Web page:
An American Marriage ~ A year into their marriage Ray and Celestial’s lives are torn apart when Ray is accused of rape; they both know he is innocent as they were together at the time but despite this Ray is sentence to twelve years in prison. Switching perspectives throughout we heat all about their families, relationship and the impact being torn apart has on them and those around them. I thought this was beautifully done on audio and would really recommend, 4 stars.
The Breakthrough ~ Another Penguin Modern Classic this time from Daphne Du Maurier, this is a 1960s sci-fi in under 60 pages. I enjoyed the premise, our main character is deployed to assist on a project in rural Suffolk that is attempting to stay under government radar, 3 stars.
Little Bandaged Days ~ Released in January this tells the story of Erica who moves to Geneva with her family because of her husband’s promotion, as her husband works longer hours and travels more Erica is left to care for her two small children. Essentially alone in a place where she doesn’t speak the language and being expected to uphold certain standards in looking after her home, husband and children all start to take their toll and we follow are our main character as she starts to spiral out of control, 3 stars.
The Last Laugh ~ I’ve said it before, Tracy Bloom is my go to in uplifting reads, I find her writing is like a warm hug. The Last Laugh has a slightly less joyful theme; in one day Jenny’s world comes crashing down around her as she her fears of having cancer are confirmed and she discovers her husband is having an affair all on the day after her birthday. Unable to cope with delivering the news to her family she plans a party themed around 1996, the year she met her husband. Despite not having the happiest of story lines this is still an uplifting book which I really enjoyed, 4 stars.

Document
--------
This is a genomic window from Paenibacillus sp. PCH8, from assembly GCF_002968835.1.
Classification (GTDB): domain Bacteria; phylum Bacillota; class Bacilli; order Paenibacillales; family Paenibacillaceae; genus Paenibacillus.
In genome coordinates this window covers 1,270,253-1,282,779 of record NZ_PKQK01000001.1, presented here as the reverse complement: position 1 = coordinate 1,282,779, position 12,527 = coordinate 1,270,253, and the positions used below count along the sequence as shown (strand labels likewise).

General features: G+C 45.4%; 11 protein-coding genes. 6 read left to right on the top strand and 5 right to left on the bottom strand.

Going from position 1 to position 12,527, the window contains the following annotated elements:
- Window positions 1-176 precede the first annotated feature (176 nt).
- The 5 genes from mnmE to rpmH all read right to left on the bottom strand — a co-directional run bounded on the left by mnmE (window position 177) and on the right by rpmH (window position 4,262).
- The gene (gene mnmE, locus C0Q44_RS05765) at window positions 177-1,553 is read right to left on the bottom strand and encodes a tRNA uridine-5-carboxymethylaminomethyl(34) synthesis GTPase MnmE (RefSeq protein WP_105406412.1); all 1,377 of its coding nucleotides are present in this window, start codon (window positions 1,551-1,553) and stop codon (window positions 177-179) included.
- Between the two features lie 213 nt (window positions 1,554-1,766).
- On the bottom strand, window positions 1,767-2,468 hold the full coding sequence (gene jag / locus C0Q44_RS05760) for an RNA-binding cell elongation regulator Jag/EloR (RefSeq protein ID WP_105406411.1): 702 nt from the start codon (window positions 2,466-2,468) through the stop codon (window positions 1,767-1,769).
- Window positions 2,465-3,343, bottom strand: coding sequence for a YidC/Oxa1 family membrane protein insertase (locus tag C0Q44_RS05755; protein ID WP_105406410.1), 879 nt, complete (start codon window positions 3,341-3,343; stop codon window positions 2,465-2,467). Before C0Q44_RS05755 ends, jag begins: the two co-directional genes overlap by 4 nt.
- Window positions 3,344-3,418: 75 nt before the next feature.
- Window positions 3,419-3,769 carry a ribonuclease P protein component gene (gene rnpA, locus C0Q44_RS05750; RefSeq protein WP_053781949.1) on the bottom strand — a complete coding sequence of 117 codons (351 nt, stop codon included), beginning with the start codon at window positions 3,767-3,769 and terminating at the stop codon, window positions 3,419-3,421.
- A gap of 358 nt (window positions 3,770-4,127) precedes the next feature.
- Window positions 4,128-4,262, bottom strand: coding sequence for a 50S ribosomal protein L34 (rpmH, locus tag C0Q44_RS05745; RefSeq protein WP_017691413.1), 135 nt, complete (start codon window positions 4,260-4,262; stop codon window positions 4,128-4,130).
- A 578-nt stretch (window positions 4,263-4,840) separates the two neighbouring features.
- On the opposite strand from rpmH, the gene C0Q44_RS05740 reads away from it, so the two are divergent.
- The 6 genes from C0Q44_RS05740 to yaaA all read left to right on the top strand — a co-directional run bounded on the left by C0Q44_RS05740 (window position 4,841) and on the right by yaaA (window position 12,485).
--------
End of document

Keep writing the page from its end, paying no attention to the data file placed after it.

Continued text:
My Year of Rest and Relaxation ~ If you listen to the Books Unbound podcast you can’t have escape Ariel talking about this book over the last few months, Iistened to the audiobook and had quite mixed feelings, parts confused me, parts made me laugh and some parts just made me angry. Our narrator, who’s name we don’t find out is determined to take a year out of her life and finds a physiologist willing to prescribe her a pic and mix of sleeping pills as she reports ongoing and worsening insomnia, 3 stars.
Nightingale Point ~ This has recently been long-listed for the women’s prize, starting in May 1996, Nightingale Point is a block of flats on a London estate. Throughout the book we follow several perspectives as they’re all caught up in a devastating, life-changing event; then continue to follow them for the months and years afterward. I don’t want to say too much because it all feels a bit spoiler-y but I really enjoyed this, 4 stars.
Titles marked * have been provided for free in exchange for an honest review.